Château du Rivau

We finally arrived in Saumur at about 11:30, just in time for lunch. We had looked at the Michelin green guide and found a restaurant recommendation there. La Petite Auberge, on the square just in front of the Eglise Saint-Pierre, looked like just the right place for a good noontime meal.

Antiques in a shop window in Saumur

For the sake of comparison, and because we had a little extra time, we examined the menus displayed outside several other restaurants and cafés on the Place St-Pierre. None measured up. La Petite Auberge had a nice outdoor seating area and the menu, featuring classic French specialities, was extensive. At 17.50 euros per person, it looked like a bargain too.

Staff lunch at La Petite Auberge in Saumur

The restaurant is on a corner and has entrances and tables on a side street as well as on the square in front of the church. On the side street patio we saw a group of young people dressed in black and white having their lunch. It was the restaurant staff, getting ready for the lunch service to come.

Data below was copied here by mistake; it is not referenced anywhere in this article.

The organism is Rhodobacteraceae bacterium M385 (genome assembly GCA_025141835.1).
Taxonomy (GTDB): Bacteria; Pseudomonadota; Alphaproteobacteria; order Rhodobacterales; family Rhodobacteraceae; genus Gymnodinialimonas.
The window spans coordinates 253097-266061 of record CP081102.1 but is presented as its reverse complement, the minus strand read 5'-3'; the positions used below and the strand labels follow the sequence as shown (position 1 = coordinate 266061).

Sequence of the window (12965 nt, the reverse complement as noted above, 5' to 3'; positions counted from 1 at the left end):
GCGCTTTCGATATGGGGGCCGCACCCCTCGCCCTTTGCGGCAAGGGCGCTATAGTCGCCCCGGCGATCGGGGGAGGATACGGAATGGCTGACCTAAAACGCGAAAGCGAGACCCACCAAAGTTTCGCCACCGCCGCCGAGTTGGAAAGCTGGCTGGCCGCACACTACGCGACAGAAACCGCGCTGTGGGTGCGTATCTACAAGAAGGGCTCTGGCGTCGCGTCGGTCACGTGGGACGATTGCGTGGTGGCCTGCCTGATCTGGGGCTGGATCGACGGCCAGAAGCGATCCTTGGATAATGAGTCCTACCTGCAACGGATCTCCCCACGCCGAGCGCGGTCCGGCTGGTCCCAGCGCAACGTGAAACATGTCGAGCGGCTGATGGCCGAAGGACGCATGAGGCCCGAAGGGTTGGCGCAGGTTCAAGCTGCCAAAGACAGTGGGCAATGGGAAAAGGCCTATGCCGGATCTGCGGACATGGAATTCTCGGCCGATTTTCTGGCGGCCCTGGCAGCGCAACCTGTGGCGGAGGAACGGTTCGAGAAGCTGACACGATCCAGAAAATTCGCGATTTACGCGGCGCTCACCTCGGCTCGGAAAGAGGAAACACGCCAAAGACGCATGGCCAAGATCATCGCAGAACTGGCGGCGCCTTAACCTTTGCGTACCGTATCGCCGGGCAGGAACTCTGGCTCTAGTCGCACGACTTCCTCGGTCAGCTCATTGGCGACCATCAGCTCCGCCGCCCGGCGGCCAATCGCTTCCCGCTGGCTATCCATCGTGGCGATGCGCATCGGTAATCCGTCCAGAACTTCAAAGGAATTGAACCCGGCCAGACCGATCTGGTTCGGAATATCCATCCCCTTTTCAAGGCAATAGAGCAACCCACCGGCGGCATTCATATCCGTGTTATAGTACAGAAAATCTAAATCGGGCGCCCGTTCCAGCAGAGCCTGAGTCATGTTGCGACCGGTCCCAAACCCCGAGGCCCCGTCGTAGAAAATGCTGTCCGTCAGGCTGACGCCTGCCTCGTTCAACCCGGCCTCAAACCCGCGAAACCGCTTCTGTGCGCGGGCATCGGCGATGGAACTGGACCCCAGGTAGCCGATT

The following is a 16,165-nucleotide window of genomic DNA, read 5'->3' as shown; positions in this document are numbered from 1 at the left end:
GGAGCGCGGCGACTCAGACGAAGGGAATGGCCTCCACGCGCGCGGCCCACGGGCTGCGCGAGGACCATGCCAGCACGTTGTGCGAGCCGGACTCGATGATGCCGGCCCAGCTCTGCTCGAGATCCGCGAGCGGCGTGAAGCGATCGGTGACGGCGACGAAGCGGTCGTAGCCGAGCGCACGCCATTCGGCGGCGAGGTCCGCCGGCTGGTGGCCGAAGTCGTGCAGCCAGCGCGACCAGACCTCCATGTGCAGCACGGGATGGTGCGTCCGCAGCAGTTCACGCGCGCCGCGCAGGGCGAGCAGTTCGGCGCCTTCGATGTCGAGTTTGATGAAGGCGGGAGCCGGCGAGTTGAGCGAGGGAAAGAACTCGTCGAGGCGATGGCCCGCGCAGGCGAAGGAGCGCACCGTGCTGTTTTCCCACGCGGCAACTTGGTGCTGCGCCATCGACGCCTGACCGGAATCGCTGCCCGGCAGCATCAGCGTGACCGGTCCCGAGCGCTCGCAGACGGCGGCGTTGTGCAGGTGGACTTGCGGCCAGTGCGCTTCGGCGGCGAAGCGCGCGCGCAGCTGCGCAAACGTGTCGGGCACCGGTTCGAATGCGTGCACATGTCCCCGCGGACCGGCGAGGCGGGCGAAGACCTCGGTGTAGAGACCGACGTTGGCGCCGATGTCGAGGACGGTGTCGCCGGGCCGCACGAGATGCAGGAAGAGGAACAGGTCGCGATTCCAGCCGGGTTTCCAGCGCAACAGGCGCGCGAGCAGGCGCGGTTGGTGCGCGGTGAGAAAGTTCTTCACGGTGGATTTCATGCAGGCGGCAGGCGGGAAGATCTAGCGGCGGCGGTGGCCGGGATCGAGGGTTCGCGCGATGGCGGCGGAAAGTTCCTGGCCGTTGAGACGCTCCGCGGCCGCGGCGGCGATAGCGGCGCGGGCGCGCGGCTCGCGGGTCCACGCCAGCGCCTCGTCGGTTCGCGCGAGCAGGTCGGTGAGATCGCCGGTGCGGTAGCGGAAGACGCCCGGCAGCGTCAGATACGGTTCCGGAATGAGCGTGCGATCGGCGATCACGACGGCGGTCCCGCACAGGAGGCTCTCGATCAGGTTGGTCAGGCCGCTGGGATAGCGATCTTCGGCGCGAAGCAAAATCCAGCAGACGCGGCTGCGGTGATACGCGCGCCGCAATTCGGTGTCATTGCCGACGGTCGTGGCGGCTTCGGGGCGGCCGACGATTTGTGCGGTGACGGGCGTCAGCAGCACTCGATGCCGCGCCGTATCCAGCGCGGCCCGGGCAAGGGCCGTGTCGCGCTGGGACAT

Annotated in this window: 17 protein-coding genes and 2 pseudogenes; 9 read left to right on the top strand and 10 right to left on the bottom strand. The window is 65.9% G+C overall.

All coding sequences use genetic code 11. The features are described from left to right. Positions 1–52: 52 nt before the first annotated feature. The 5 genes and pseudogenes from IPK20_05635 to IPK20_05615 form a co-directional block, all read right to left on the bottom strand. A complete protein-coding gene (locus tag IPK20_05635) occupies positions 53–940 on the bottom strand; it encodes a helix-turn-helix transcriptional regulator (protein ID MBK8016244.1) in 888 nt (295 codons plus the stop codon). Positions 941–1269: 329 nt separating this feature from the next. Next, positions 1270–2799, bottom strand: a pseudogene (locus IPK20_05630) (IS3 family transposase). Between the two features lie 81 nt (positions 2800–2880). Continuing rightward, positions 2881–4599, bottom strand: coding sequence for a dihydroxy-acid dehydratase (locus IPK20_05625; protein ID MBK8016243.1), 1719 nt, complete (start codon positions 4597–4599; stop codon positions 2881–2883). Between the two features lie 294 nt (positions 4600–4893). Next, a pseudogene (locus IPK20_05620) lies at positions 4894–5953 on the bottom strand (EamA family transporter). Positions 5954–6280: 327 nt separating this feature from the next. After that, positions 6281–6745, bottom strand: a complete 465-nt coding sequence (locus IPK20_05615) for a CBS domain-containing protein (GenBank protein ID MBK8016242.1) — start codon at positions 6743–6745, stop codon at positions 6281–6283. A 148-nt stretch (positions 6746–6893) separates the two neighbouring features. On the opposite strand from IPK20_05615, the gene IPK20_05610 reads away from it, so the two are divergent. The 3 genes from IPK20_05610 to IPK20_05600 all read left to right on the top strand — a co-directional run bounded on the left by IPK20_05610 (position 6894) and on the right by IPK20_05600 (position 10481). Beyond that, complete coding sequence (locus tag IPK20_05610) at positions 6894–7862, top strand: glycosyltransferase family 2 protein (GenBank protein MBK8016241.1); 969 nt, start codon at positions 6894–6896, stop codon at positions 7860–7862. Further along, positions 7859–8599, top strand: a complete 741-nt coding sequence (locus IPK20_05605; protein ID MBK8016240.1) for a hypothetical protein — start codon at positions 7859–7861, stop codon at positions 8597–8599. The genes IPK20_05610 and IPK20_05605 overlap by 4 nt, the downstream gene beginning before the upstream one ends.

We asked the people at the staff lunch what time they started serving lunch, and they said noon. We wandered around the place for a few minutes more. At noon, we went and occupied a table on the larger patio area on the place.

Walt couldn't have taken this picture of the sandy bed
of the Loire River, because he's in it.

Walt and our friend CHM ordered a salmon terrine as their entrée. They both said it was good. Despite the searing heat and the fact that July is an R-less month, I decided to have a half-dozen oysters as my appetizer. They were salty and fresh, served with a mignonette (vinegar, shallots, and pepper) and fresh butter with slices of rye bread. I enjoyed them and had no regrets (even 36 hours later, if you know what I mean).